One form of a “gift in kind” is a transfer of a security that is listed on a recognized stock exchange. If you choose to give HART this form of gift, you receive a special tax benefit if shares have appreciated in value since you acquired them. When you make a gift of shares, there is no tax on the capital gains.
If an individual sells appreciated securities, tax must be paid on 50% of the capital gains. If appreciated securities are held on death, unless assets pass without income tax being applicable (usually where assets pass to a surviving spouse), tax must also be paid on 50% of the capital gains. A special provision of the Income Tax Act provides an opportunity for donors to eliminate a tax liability that would otherwise eventually have to be paid.
Sell the shares and donate the cash: Say you own 1,000 shares of ABC Ltd. and it is traded on the Toronto Stock Exchange. The shares cost you $4,000 ($4/share). At the time of your gift, the shares trade at $10/share, or $10,000. If you sell the shares and donate the cash, your gain is $6,000. Only one-half of the capital gains are taxable, therefore, $3,000 would be recorded as taxable income.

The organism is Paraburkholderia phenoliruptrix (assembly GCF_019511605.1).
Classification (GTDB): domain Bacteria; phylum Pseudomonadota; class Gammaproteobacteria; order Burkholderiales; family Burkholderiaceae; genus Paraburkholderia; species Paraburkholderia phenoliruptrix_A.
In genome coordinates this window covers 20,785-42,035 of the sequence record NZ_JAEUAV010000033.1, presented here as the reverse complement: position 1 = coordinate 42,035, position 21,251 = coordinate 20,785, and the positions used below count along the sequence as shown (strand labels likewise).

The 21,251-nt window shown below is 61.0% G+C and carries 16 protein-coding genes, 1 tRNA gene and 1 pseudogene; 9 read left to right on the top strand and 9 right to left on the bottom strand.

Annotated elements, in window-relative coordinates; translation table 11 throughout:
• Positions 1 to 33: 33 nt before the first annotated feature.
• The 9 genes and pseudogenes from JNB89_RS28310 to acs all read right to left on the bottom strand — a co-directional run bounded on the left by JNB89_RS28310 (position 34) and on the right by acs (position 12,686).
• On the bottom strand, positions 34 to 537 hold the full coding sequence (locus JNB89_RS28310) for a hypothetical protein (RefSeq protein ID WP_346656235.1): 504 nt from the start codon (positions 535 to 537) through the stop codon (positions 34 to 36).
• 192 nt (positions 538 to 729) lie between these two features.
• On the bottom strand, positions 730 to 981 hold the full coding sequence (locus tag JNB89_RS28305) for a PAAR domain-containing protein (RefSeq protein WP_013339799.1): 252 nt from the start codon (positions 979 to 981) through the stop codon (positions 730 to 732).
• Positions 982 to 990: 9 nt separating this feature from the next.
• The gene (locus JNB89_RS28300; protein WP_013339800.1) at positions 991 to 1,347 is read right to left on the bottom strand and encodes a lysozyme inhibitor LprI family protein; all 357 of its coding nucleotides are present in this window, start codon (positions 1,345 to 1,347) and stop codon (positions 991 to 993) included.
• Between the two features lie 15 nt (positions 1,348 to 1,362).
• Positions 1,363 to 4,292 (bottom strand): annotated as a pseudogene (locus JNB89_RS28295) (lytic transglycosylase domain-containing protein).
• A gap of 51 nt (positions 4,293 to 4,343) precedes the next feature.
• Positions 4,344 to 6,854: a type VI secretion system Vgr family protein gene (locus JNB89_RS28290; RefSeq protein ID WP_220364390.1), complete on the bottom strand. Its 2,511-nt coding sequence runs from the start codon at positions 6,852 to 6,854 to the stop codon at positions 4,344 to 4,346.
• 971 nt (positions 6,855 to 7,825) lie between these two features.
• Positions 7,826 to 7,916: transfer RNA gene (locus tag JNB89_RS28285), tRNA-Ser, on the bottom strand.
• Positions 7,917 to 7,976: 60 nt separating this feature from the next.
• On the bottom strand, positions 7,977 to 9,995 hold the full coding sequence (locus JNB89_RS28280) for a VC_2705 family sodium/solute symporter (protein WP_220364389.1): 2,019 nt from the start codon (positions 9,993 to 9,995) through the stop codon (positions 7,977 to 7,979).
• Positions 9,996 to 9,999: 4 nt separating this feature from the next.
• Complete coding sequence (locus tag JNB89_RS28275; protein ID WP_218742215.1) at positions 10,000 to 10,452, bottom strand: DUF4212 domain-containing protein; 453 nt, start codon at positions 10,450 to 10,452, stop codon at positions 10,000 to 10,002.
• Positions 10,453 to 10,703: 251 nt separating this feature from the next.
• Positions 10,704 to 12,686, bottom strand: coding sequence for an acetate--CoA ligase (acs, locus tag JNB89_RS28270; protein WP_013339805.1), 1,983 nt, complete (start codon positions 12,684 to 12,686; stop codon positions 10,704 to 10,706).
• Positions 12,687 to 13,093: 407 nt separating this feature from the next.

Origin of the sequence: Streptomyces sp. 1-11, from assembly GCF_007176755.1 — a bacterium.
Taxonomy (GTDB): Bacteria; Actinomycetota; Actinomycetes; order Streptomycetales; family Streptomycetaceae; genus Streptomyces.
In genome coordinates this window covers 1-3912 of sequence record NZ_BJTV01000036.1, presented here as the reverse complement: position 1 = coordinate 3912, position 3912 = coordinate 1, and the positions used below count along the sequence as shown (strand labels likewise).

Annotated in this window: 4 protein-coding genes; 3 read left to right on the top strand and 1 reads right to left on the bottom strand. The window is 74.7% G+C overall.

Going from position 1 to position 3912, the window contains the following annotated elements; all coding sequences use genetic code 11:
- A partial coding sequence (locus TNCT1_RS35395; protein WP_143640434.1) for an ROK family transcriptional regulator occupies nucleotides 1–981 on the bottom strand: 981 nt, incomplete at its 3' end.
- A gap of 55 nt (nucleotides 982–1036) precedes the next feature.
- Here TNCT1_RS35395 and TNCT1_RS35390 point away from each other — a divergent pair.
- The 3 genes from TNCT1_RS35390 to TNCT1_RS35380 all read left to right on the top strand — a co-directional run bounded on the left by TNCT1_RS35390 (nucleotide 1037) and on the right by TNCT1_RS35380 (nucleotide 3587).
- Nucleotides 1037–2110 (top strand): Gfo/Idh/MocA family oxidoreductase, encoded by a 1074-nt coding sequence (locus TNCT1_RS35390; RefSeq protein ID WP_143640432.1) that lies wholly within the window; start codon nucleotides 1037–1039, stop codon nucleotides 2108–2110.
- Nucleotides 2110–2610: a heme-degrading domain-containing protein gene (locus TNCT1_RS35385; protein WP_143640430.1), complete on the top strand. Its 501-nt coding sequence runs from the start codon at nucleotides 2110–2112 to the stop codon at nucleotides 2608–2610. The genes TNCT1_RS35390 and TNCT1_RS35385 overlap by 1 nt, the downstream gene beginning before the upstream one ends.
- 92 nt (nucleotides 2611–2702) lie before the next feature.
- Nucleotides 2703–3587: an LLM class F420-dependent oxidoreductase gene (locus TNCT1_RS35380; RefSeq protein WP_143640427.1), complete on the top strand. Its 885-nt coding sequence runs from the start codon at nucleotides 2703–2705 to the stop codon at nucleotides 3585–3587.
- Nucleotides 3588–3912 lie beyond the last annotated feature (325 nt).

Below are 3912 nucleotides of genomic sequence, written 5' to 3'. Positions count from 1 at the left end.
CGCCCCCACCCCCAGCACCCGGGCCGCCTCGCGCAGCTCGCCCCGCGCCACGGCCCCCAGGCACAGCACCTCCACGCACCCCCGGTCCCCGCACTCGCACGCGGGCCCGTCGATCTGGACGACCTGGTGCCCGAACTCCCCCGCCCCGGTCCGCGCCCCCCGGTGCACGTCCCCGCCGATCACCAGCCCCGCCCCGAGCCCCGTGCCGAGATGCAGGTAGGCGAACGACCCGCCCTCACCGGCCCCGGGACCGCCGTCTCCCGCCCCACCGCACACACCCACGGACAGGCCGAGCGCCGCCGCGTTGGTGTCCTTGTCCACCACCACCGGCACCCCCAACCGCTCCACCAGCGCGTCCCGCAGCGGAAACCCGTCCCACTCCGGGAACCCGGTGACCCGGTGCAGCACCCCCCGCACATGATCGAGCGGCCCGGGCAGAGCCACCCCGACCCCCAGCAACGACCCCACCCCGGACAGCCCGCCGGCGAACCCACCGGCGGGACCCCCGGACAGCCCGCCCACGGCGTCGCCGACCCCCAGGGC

Assuming your tax rate is 39%, your income tax on the gain is $1,170, leaving $8,830 to donate.
Donate the shares: You own the same shares described above. Instead you donate 1,000 shares directly. Because the shares are directly donated, there is no tax on the capital gain, and the charity receives the full $10,000 value.
The comparison can be illustrated below:
Donate the shares
|Sale of Shares||Gift of Shares|
|Share value||$10 000||$10 000|
|Income tax on capital gains||$1 170||–|
|Net gift||$8 830||$10 000|
|Charitable gift tax credit*||($4 415)||($5 000)|
|Net cost of gift||$6 755||$5 000|
|The benefit to the charity||$8 830||$10 000|
*Applicable for Alberta resident taxpayers. Assumes other donations of $200 or more in the year.